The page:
Friendships may change throughout the years as you develop your career, build your family or move to a new location. However, studies show it’s essential for your health and overall well-being to maintain good friendships throughout life.
What friends do for you
A good friend can boost your happiness, improve your self-confidence by providing a sense of belonging, and reduce stress as they help you deal with adversity. Basically, a truly good friend celebrates the good times and provides support during the bad times.
What studies show about friendship
- Those who have a large network of friends outlived those with few friends by 22%. Why? Good friends discourage unhealthy behaviors such as smoking and heavy drinking. The companionship of friends also fends off depression, boosts self-esteem and provides comfort. Study by the Centre for Ageing Studies at Flinders University
- Women with ovarian cancer saw increased effectiveness of chemotherapy when they had strong support of friends. Those with ample social support had much lower levels of the cancer protein interleukin 6, or IL-6, and therefore, saw increased effectiveness of chemotherapy. Women with weak social support had levels of IL-6 that were 70% higher in general.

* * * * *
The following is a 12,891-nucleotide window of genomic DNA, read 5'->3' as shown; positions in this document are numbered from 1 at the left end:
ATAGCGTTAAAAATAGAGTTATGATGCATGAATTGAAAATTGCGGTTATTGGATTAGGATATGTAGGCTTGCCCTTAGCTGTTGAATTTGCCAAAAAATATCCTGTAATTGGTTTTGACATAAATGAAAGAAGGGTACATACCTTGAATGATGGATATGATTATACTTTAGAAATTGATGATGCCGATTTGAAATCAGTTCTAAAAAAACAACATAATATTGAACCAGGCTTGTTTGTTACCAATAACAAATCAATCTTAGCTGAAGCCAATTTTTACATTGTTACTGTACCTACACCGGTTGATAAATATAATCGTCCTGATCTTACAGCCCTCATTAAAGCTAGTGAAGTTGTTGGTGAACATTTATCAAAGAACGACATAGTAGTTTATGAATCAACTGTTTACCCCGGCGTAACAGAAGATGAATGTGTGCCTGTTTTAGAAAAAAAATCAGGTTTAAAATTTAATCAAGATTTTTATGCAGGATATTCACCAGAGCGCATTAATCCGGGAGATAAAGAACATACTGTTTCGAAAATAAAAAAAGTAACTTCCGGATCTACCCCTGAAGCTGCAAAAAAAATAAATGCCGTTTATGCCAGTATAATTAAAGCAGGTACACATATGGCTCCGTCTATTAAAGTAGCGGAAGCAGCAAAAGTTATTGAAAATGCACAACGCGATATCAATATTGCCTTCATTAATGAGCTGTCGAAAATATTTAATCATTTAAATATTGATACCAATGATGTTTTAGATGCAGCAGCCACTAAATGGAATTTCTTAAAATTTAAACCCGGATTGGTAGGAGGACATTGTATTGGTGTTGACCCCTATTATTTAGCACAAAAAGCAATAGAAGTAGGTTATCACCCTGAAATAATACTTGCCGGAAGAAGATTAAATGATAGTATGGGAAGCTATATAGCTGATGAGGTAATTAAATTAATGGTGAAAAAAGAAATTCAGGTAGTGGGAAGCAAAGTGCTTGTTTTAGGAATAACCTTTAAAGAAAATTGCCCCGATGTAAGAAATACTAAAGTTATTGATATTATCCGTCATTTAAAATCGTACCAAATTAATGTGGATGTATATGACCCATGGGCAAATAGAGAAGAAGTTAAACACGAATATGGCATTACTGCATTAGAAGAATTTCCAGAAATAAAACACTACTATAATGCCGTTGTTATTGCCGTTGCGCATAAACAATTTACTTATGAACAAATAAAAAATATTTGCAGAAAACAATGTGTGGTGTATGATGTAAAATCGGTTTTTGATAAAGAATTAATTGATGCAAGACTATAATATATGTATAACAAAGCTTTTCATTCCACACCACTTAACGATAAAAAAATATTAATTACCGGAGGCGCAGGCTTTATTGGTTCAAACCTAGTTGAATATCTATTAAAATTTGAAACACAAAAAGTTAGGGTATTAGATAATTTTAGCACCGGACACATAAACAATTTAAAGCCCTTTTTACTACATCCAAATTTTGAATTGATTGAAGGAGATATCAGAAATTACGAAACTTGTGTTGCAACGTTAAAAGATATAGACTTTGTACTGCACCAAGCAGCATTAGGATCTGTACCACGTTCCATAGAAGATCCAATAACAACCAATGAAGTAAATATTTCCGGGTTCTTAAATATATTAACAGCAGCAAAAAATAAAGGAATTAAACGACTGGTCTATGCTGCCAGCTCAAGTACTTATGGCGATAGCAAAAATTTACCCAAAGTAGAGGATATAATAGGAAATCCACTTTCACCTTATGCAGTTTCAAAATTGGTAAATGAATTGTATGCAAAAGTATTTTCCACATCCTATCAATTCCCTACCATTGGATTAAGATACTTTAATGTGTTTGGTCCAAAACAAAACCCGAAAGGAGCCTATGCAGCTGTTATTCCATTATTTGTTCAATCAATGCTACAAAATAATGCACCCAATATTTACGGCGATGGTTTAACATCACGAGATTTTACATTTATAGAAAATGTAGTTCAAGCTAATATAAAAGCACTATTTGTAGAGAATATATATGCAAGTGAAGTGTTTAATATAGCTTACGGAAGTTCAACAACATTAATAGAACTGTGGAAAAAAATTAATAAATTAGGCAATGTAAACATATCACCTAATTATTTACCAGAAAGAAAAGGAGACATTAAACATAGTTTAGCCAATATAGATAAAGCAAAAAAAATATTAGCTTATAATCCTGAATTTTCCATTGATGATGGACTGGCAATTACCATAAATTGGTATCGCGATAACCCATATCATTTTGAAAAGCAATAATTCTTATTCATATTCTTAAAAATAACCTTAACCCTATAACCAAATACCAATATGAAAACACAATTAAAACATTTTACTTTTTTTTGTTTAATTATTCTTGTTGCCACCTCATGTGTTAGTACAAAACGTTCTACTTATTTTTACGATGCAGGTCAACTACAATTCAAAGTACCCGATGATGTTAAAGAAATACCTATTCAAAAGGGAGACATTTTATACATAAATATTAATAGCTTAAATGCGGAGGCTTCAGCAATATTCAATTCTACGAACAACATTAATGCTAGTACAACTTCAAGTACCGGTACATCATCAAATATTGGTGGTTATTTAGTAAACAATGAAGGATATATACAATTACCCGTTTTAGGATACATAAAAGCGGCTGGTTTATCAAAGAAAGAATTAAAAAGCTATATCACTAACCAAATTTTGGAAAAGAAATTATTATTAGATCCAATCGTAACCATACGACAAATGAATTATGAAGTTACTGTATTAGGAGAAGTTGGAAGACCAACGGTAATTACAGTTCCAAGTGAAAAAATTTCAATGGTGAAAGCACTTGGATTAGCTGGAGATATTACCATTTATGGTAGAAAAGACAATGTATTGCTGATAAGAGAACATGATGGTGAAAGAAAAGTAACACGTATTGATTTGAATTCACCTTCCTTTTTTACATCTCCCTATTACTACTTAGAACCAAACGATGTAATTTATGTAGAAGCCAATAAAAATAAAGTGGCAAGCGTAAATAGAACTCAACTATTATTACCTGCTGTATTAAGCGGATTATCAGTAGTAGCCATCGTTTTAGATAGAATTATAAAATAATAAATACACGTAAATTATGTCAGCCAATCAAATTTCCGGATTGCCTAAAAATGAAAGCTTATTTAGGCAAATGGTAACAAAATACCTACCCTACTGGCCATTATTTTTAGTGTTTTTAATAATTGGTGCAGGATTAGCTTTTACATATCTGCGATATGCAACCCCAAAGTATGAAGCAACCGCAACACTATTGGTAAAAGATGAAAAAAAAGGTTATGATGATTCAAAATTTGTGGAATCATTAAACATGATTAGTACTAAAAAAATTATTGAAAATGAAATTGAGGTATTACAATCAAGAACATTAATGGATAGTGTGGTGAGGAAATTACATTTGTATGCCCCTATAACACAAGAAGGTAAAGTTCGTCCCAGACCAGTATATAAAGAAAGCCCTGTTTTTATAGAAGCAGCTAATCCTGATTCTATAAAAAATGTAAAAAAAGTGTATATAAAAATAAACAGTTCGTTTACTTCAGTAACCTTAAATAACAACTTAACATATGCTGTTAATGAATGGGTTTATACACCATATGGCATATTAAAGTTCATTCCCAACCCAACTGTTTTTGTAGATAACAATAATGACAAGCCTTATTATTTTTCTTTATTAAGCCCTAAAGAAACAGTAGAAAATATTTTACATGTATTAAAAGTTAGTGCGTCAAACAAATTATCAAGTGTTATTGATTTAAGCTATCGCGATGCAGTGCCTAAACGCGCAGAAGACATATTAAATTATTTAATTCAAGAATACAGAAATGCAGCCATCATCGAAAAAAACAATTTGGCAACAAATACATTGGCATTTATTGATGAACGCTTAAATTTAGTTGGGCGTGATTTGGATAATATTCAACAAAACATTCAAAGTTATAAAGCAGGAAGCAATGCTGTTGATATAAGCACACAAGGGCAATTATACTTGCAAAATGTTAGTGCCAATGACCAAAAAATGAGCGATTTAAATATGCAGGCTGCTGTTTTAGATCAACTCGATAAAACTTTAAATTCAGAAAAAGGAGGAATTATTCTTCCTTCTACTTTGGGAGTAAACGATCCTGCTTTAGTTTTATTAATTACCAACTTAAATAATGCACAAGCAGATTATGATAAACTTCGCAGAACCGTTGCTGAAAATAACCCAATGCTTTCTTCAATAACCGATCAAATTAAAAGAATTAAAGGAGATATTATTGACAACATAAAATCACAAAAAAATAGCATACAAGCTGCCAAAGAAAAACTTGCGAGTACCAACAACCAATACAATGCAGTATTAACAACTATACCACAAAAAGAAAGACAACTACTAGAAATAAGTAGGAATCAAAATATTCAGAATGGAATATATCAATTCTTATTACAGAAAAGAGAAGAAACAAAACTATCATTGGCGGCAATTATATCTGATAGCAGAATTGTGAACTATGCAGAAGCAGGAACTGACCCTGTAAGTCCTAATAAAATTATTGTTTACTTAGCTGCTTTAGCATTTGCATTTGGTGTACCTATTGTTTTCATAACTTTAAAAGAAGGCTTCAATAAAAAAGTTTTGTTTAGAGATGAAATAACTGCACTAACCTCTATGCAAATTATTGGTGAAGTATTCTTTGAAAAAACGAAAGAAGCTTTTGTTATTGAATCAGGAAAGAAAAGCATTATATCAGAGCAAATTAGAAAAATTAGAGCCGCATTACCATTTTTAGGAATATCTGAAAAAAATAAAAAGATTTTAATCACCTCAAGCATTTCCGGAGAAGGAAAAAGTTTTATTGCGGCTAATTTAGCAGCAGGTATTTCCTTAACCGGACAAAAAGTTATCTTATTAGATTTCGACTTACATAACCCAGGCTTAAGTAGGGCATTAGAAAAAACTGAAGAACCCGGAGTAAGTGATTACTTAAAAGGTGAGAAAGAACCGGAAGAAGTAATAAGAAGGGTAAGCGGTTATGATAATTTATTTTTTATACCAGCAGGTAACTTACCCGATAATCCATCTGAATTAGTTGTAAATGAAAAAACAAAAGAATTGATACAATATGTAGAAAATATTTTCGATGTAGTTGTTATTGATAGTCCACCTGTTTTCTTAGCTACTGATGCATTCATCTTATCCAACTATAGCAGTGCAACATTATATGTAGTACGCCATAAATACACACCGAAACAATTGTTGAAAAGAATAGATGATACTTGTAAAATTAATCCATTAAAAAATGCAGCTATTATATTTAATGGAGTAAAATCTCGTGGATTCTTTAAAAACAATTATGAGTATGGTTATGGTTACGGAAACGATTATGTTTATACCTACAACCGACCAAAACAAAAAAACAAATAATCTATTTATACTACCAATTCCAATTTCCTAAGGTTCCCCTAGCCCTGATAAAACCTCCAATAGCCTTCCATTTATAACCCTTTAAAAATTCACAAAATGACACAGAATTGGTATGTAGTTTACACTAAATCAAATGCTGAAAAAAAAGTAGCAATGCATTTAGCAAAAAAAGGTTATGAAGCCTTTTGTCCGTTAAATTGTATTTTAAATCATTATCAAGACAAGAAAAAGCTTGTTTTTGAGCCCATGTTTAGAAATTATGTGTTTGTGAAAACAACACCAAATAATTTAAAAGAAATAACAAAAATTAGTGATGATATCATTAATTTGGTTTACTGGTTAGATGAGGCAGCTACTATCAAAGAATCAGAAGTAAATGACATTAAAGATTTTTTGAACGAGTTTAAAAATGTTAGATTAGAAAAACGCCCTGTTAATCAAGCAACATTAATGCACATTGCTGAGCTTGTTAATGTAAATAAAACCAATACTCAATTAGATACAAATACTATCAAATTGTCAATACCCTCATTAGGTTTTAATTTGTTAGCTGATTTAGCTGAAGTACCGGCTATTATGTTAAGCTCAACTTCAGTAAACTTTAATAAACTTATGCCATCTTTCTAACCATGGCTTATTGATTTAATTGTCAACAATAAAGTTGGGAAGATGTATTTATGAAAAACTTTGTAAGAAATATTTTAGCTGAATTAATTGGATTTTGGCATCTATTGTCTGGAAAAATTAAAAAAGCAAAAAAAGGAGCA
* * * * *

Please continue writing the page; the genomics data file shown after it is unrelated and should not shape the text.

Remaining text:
Study by the journal, Cancer
- Having lots of friends reduces your risk of catching a cold. Yes, that’s true. People with social support have lower levels of cortisol, a stress hormone, and therefore, fewer immune problems. Scientists say humans are social animals that need others for survival. It's in our genes. People with social connections feel more relaxed and at peace.
Study by Humboldt State University